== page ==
Handheld-specific exclusion profiles could be supplied for any package at
  any time, without modifying it, and users could selectively use these
  profiles on a per-package basis.  This is planned as a future dpkg
  feature, but if we are to make use of this functionality in the near
  future, we would probably need to work this out ourselves.

- Expanded storage.  SD cards, CF cards, microdrives, etc. can easily be
  used to store data which will not fit in internal storage, but there are a
  lot of packaging challenges here.  For example, can a package installed on
  a removable device satisfy a dependency?  What happens to the dependent
  package if the media is removed?  How will we manage merging the two
  filesystems into one tree (symlinks, union mounts, etc. dpkg hooks will
  almost certainly be required)?  ipkg, a small package manager used in the
  stock software, OpenZaurus, etc., allows for software to be installed on
  removable media by setting up and removing symlinks when media is inserted
  and removed, and storing a package database on the media (I think).  For
  the Debian packaging system to work correctly, all of the package status
  data must be available in one place, at least when package installation
  and removal are being performed.

In order to provide up-to-date installations from scratch, we will need an
automated process for constructing a flash image suitable for the Zaurus.
This is not too difficult with debootstrap; I use this to get started:


# Don't need ipfwadm, but it's smaller than any of the alternatives and
# dependencies currently require one of them

debootstrap --arch arm \
    --exclude \
libpcre3,libgdbmg1,libident,cron,ipchains,iptables \
    --include ipfwadm
woody $1 $2

and then install software by hand from there.  Of course, this tree will
likely be too large as-is, or at least after must-haves like pcmcia and
friends are added, but trimming a few things like this:

        # Remove cruft from using the tree for a live system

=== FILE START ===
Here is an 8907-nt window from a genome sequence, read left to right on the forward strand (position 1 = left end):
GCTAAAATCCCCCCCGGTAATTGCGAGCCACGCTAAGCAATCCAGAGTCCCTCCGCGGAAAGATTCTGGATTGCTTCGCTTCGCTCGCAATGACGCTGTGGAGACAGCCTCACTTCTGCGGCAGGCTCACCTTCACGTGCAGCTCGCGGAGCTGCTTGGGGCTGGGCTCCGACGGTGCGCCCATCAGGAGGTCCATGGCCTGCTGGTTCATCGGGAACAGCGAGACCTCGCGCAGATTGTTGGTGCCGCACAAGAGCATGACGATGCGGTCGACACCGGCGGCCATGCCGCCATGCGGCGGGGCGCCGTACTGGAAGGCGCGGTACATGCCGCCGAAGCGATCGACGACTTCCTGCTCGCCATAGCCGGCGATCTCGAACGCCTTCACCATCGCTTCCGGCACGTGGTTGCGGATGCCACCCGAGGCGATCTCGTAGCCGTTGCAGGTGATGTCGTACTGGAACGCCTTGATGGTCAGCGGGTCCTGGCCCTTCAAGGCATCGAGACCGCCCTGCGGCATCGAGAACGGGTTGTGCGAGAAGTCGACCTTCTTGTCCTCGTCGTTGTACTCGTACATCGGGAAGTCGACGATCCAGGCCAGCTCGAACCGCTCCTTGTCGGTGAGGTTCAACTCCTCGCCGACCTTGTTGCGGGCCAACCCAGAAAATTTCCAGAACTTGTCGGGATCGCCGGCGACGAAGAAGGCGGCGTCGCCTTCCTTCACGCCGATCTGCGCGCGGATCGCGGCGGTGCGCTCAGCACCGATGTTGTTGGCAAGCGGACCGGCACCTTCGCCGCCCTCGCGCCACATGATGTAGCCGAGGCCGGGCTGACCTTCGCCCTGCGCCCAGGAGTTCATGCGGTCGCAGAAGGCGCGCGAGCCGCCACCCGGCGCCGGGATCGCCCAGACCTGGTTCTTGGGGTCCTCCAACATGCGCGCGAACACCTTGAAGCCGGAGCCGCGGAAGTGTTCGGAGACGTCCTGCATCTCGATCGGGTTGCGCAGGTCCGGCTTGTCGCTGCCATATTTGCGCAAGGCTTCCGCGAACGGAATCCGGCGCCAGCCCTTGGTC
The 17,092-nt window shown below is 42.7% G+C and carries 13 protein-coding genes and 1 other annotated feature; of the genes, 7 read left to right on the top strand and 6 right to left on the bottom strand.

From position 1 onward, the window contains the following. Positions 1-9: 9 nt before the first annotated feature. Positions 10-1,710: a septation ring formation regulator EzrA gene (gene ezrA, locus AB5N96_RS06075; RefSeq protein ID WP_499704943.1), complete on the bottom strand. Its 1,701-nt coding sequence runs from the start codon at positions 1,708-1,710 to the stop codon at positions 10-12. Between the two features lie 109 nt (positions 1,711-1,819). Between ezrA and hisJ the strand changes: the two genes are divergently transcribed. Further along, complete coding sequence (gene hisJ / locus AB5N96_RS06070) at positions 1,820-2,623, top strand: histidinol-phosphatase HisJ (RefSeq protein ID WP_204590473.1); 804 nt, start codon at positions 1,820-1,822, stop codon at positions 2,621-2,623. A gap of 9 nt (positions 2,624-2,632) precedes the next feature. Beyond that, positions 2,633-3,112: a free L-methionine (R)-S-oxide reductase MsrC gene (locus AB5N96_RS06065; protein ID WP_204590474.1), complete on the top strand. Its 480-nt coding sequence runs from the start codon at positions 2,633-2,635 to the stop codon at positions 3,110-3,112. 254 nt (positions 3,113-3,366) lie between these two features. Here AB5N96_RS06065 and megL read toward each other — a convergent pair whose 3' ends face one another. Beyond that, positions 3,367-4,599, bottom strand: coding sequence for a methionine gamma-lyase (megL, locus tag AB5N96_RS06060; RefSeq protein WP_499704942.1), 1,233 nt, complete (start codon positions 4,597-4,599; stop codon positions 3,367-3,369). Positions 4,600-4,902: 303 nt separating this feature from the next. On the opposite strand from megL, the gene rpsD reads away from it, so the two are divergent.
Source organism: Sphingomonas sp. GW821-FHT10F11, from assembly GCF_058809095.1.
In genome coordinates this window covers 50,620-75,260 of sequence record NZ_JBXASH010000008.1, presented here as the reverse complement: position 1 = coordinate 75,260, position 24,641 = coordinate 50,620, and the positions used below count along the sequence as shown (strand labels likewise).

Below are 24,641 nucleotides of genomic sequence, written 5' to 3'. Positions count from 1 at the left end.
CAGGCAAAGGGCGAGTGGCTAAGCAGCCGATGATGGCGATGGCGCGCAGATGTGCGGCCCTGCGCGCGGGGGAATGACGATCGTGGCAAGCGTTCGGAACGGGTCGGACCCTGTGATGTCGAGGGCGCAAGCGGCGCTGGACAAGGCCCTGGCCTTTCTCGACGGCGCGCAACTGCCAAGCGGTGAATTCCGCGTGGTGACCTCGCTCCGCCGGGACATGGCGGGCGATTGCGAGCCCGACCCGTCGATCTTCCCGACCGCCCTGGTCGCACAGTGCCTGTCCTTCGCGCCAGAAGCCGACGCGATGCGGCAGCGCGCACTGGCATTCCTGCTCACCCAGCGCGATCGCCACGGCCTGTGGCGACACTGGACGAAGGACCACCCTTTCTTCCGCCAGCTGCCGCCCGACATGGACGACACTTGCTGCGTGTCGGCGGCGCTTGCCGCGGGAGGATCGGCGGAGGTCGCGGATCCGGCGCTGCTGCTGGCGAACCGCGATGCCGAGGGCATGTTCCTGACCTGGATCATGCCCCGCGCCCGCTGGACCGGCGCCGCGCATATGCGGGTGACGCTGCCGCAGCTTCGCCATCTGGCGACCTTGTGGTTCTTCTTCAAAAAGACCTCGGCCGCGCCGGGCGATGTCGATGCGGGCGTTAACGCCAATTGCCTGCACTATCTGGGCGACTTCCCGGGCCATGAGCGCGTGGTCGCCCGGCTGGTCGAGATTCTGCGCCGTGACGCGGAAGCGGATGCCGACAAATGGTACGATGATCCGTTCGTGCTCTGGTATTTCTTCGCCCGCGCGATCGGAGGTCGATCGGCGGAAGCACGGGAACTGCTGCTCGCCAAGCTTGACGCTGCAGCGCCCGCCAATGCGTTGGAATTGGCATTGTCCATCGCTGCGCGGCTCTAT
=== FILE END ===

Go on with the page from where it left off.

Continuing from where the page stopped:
rm -rf /tmp/initrd/var/cache/apt/*.bin \
                /tmp/initrd/var/cache/apt/archives/*.deb \

        find /tmp/initrd \( -name '*~' -o -name '*.dpkg-*' -o -name '.nfs*' \) -print0 \
                | xargs -0 rm -f

        # And remove some useful stuff that we can live without
        rm -rf /tmp/initrd/usr/doc /tmp/initrd/usr/share/doc \
                /tmp/initrd/usr/man /tmp/initrd/usr/share/man \
                /tmp/initrd/usr/share/locale \
                /tmp/initrd/var/lib/dpkg/info/*.md5sums \
                /tmp/initrd/var/lib/dpkg/*-old \
                /tmp/initrd/etc/X11/xkb \
                /tmp/initrd/usr/X11R6/lib/X11/locale/[^C]* \
                /tmp/initrd/usr/X11R6/include/X11 \
                /tmp/initrd/sbin/fsck.ext3 \
                /tmp/initrd/usr/bin/localedef \
                /tmp/initrd/usr/bin/apt-cdrom \
                /tmp/initrd/lib/libslang* \
                /tmp/initrd/usr/share/info \
                /tmp/initrd/usr/X11R6/lib/libXft.so* \
                /tmp/initrd/usr/lib/libfreetype.so* \

goes a long way.  This is more or less how I built the Debian Zaurus
experimental images that I've been distributing.

Random Ideas
Depending on what resources we have at our disposal, we could go along way
toward customizing Debian for handheld systems.  Some possibilities include:

- Providing packages which work with a smaller C library (dietlibc, uclibc),
  which would require (at least) an autobuilder of some sort and probably
  patches to some packages to allow them to build without glibc

- performing shared library reduction, either on the binary packages
  themselves, or at installation time.  boot-floppies and debian-installer
  have some code for this

- The core packages will obviously go in Debian proper, but it is quite
  likely that we will want (or need) to distribute modified versions of
  packages which are not appropriate for Debian.  These will probably go on
  people.debian.org for the moment, but we should think about ways to have
  these packages coexist nicely within Debian, or to provide them as a
  branch from the corresponding Debian packages, while merging in Debian

- Your thoughts here...

 - mdz